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Rossi: Keep people safe, repair budget
Dino Rossi thought everybody drank powdered milk.
As the youngest of seven children, he was raised on a teacher’s salary. When it came time to go to college, he found out he was wrong.
“The nay sayers said, ‘Kid, you ain’t going to college. You grew up in Mountlake Terrace drinking powdered milk,” he recalled during a recent visit to the Overlake Rotary Club in Bellevue attended by more than 100 people.
Making his way through the school of business at Seattle University, he worked construction and even waxed floors at the Space Needle. Now, the former Washington state senator is on the dean’s advisory board for the school of business because he didn’t listen to those nay sayers.
In his race for governor against Gov. Chris Gregoire this year, he’s still not listening, he says.
As part of the Rotary club’s candidate forum series, Rossi looked ahead to the state’s challenges he would tackle, including education, public safety, transportation and fiscal responsibility.
Last month’s forum featured Gregoire, who reflected on the challenges the state has faced over the past four years she has spent as governor.
This time around, the playing field is different, Rossi said of this year’s election.
With the debacle of the 2004 election, in which Rossi led Gregoire after two machine counts, before losing to a final manual count by 129 votes, the system has changed. The state now has a voter database that has wiped out more than 465,000 registrations off the voting rolls that shouldn’t have been there, he said.
The last election also fueled a new “citizen’s movement,” where 67 percent of his contributors are new to the campaign. Ever since he made the announcement he would run again “this thing has been like drinking out of a fire house,” Rossi said of his campaign.
Those supporters include several police guilds that have endorsed his campaign, including King County, Renton and Seattle.
Focusing on public safety, Rossi wants people to feel safe in their community. His incumbent’s administration released more than 3,000 violent felons from prison early, three of whom killed police officers, he noted.
In addition, about 1,300 sex offenders are registered as homeless. As governor, Rossi said he will stop the early release of violent felons and track sex offender. Offenders would be required to register their DNA with the state and the most dangerous sex offenders would be outfitted with real-time GPS technology.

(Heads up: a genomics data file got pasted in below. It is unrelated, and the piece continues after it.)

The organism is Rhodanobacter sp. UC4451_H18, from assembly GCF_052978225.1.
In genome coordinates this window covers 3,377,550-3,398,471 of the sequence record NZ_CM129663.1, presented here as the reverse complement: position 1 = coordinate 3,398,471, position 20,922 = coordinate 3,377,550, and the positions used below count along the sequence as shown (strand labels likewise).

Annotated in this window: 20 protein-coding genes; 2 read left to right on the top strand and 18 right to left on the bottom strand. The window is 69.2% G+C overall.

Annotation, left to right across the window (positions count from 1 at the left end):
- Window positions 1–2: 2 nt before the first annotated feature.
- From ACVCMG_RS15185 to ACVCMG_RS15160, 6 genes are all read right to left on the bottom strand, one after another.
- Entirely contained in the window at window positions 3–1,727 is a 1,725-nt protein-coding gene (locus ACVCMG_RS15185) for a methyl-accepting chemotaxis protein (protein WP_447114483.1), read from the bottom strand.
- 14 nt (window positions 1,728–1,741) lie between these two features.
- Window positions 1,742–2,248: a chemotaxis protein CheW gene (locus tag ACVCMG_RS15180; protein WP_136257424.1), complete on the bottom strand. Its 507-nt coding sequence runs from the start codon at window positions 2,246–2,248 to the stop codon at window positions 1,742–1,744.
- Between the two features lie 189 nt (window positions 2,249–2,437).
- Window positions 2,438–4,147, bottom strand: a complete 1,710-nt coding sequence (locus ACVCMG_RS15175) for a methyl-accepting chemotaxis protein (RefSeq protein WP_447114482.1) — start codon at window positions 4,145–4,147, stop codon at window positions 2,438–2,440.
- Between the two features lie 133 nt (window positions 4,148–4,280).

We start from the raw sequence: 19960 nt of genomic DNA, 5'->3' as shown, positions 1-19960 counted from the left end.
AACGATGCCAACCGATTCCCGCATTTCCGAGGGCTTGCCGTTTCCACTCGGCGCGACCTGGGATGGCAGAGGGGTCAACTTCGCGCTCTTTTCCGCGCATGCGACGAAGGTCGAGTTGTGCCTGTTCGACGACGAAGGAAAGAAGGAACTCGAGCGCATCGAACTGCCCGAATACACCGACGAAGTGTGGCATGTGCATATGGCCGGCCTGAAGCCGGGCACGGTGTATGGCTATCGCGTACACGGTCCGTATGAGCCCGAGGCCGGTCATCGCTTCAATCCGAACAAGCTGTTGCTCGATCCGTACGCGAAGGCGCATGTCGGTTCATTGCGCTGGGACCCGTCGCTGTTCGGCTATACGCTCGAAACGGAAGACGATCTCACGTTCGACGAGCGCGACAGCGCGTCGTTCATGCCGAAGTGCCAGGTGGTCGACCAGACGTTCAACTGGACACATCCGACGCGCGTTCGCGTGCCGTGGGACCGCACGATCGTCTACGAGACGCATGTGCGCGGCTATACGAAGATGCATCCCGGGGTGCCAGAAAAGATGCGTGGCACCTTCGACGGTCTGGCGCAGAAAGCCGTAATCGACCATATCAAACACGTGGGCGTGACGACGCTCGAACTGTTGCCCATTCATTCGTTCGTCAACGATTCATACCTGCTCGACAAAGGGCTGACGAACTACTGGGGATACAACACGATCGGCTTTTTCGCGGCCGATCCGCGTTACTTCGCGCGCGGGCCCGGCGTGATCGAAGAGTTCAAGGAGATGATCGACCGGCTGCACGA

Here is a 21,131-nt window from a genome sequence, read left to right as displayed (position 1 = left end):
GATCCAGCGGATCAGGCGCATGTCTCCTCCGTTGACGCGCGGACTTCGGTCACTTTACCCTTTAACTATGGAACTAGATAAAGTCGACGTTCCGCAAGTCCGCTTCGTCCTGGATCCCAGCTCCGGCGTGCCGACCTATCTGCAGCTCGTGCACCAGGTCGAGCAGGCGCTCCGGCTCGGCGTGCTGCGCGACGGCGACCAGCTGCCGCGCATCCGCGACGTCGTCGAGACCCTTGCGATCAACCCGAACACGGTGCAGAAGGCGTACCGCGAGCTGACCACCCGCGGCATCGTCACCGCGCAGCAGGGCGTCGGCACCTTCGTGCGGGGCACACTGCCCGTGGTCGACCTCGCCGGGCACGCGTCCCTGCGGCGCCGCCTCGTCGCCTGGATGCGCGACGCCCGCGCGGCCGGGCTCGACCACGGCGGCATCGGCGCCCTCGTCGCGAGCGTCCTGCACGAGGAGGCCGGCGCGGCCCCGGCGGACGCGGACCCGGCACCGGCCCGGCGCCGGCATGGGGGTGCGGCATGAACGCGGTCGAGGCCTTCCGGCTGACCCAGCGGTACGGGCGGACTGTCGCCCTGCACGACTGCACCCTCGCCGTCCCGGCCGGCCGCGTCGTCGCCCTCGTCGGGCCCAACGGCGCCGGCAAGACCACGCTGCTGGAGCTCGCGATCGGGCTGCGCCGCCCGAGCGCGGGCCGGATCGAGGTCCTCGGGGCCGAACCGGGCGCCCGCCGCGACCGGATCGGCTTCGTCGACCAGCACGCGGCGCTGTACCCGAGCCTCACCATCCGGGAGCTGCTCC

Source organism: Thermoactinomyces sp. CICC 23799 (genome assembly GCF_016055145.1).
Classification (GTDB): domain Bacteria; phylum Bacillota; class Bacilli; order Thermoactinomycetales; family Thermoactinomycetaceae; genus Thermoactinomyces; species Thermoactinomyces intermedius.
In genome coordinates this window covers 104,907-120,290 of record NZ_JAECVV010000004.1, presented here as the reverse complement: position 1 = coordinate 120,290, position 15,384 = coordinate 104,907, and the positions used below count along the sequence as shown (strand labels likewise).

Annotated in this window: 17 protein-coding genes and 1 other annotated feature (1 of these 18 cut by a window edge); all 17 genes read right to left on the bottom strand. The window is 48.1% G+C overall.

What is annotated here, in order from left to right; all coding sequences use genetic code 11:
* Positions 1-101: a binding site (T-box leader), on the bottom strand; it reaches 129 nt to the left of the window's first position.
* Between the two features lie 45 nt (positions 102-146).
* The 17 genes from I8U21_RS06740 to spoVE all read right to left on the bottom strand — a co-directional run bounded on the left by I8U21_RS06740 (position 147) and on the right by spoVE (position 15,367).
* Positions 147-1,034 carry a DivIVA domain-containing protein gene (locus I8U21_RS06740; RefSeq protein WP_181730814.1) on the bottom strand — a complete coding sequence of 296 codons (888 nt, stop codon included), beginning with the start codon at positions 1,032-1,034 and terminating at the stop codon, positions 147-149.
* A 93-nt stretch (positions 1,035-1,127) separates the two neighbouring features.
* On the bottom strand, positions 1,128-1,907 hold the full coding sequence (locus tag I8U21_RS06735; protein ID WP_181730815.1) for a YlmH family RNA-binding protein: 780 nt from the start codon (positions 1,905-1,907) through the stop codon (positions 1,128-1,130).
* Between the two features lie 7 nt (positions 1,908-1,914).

Concerning education, students are not being better prepared for math to compete with countries such as India and China, he said.
“It’s because we’re always concerned about what the adults are squabbling about, which often times really isn’t in the best interest of the children,” Rossi said.
He wants education reform that will put students first. Highlights of his plan include working with the state board of education to replace the WASL with America’s best standardized test; requiring all students to pass the new standardized test and allowing only limited and rigorous alternatives and empowering local school principals by giving them the authority to remove underperforming teachers and the ability to establish new curriculum when a school has declining test scores for three consecutive years.
Rossi says his vision of what transportation should look like in the state is different than Gregoire’s vision.
His is rooted in freedom to choose the preferred mode of transportation, whether it be car, bus or bike.
“You shouldn’t be forced into a governor-approved sanctioned mode of transportation,” he said. “My opponent has said that we need to force people out of their cars.”
Also, calling it an “urban-centric point of view,” Rossi said his opposition wants to toll the 520 bridge next year as much as $14 during peak hours.
“I don’t believe that only rich people should be allowed to drive,” he added.
He has come up with a $15 billion transportation plan that includes such projects as adding several more lanes to Interstate 405, finishing Highway 167 all the way to the Port of Tacoma “so you can actually get those containers off of I-5,” and finishing Highway 509.
As for 520, he proposes to build the pontoons out to eight lanes to provide for greater access and capacity.
According to the state Department of Transportation, congestion is costing the state more than $600 million a year, he said. Something has to be done or the economy will fail, Rossi added.
And the state can do it without raising taxes, he said. It can use the revenue stream from the 40 percent sales tax generated from car sales.
Rossi also hopes to repair the state budget and vows to be more fiscally responsible. The incumbent, he says, has increased the size of the state budget by over 33 percent, which is the equivalent of $5.7 million a day in new spending.
“She’s blown through the biggest surplus the state has ever know at $2.1 billion,” he said of Gregoire, adding, “If everything goes right in Olympia, she will have managed to turn it into a $2.7 billion deficit for the next governor to face.”
Rossi said has balanced a deficit like this before in 2003 while a chairman on the Senate Ways and Means Committee during the largest dollar deficit in state history - a huge advantage he has in this race, he added.
“Rarely in life do we get a second chance,” he said. “Well folks, with this race for governor, Washington state gets a second chance.”
Carrie Wood can be reached at firstname.lastname@example.org or 425-453-4290.